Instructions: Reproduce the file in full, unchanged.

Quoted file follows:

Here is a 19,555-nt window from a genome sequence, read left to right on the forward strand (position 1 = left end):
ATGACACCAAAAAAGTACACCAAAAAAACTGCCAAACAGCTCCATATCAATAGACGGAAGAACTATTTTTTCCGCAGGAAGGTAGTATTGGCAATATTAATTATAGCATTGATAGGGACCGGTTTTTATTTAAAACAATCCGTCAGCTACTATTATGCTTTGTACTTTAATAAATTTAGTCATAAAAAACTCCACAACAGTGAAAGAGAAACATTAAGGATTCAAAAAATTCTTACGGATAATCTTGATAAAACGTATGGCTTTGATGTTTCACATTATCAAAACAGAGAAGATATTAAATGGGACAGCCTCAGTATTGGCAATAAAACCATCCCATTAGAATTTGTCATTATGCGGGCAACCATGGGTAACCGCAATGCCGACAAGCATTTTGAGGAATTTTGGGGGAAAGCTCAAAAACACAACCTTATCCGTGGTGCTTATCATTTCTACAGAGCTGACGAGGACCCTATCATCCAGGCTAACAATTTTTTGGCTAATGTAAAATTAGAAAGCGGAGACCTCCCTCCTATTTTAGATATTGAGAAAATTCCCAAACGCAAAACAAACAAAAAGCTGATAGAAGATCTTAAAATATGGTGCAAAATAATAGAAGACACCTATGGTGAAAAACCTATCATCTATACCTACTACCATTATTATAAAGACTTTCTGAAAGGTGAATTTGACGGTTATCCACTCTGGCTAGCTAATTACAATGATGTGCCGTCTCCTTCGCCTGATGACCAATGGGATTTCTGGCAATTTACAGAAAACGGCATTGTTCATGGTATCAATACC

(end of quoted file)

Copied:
Here is a 19,555-nt window from a genome sequence, read left to right on the forward strand (position 1 = left end):
ATGACACCAAAAAAGTACACCAAAAAAACTGCCAAACAGCTCCATATCAATAGACGGAAGAACTATTTTTTCCGCAGGAAGGTAGTATTGGCAATATTAATTATAGCATTGATAGGGACCGGTTTTTATTTAAAACAATCCGTCAGCTACTATTATGCTTTGTACTTTAATAAATTTAGTCATAAAAAACTCCACAACAGTGAAAGAGAAACATTAAGGATTCAAAAAATTCTTACGGATAATCTTGATAAAACGTATGGCTTTGATGTTTCACATTATCAAAACAGAGAAGATATTAAATGGGACAGCCTCAGTATTGGCAATAAAACCATCCCATTAGAATTTGTCATTATGCGGGCAACCATGGGTAACCGCAATGCCGACAAGCATTTTGAGGAATTTTGGGGGAAAGCTCAAAAACACAACCTTATCCGTGGTGCTTATCATTTCTACAGAGCTGACGAGGACCCTATCATCCAGGCTAACAATTTTTTGGCTAATGTAAAATTAGAAAGCGGAGACCTCCCTCCTATTTTAGATATTGAGAAAATTCCCAAACGCAAAACAAACAAAAAGCTGATAGAAGATCTTAAAATATGGTGCAAAATAATAGAAGACACCTATGGTGAAAAACCTATCATCTATACCTACTACCATTATTATAAAGACTTTCTGAAAGGTGAATTTGACGGTTATCCACTCTGGCTAGCTAATTACAATGATGTGCCGTCTCCTTCGCCTGATGACCAATGGGATTTCTGGCAATTTACAGAAAACGGCATTGTTCATGGTATCAATACC